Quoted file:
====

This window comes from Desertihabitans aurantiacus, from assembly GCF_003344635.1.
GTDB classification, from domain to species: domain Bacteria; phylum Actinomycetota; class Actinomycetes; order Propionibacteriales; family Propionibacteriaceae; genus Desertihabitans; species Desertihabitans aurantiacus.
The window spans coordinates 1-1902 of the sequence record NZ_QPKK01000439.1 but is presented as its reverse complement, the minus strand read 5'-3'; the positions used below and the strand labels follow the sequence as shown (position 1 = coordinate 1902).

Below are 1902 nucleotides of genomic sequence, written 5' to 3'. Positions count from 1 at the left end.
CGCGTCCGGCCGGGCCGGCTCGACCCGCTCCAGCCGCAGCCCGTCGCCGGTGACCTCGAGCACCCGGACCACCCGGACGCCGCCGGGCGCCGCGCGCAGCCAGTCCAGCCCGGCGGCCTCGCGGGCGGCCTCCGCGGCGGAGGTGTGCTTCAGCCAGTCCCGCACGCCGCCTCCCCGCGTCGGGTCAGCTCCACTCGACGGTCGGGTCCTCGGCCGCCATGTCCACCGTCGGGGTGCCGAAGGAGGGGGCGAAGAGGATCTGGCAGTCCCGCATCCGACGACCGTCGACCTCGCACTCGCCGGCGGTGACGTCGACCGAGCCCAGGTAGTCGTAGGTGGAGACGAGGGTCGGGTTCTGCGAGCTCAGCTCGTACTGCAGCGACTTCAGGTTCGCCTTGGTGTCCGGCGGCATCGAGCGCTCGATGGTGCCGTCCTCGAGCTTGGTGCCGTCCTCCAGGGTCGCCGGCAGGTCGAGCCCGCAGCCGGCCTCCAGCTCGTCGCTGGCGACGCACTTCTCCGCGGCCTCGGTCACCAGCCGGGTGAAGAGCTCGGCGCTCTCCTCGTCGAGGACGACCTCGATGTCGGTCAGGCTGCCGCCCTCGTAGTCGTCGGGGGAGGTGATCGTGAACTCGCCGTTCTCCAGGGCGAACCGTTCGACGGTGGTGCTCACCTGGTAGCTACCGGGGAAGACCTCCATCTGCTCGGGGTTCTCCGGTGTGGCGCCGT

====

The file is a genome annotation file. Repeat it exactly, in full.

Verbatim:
This window comes from Desertihabitans aurantiacus, from assembly GCF_003344635.1.
GTDB classification, from domain to species: domain Bacteria; phylum Actinomycetota; class Actinomycetes; order Propionibacteriales; family Propionibacteriaceae; genus Desertihabitans; species Desertihabitans aurantiacus.
The window spans coordinates 1-1902 of the sequence record NZ_QPKK01000439.1 but is presented as its reverse complement, the minus strand read 5'-3'; the positions used below and the strand labels follow the sequence as shown (position 1 = coordinate 1902).

Below are 1902 nucleotides of genomic sequence, written 5' to 3'. Positions count from 1 at the left end.
CGCGTCCGGCCGGGCCGGCTCGACCCGCTCCAGCCGCAGCCCGTCGCCGGTGACCTCGAGCACCCGGACCACCCGGACGCCGCCGGGCGCCGCGCGCAGCCAGTCCAGCCCGGCGGCCTCGCGGGCGGCCTCCGCGGCGGAGGTGTGCTTCAGCCAGTCCCGCACGCCGCCTCCCCGCGTCGGGTCAGCTCCACTCGACGGTCGGGTCCTCGGCCGCCATGTCCACCGTCGGGGTGCCGAAGGAGGGGGCGAAGAGGATCTGGCAGTCCCGCATCCGACGACCGTCGACCTCGCACTCGCCGGCGGTGACGTCGACCGAGCCCAGGTAGTCGTAGGTGGAGACGAGGGTCGGGTTCTGCGAGCTCAGCTCGTACTGCAGCGACTTCAGGTTCGCCTTGGTGTCCGGCGGCATCGAGCGCTCGATGGTGCCGTCCTCGAGCTTGGTGCCGTCCTCCAGGGTCGCCGGCAGGTCGAGCCCGCAGCCGGCCTCCAGCTCGTCGCTGGCGACGCACTTCTCCGCGGCCTCGGTCACCAGCCGGGTGAAGAGCTCGGCGCTCTCCTCGTCGAGGACGACCTCGATGTCGGTCAGGCTGCCGCCCTCGTAGTCGTCGGGGGAGGTGATCGTGAACTCGCCGTTCTCCAGGGCGAACCGTTCGACGGTGGTGCTCACCTGGTAGCTACCGGGGAAGACCTCCATCTGCTCGGGGTTCTCCGGTGTGGCGCCGT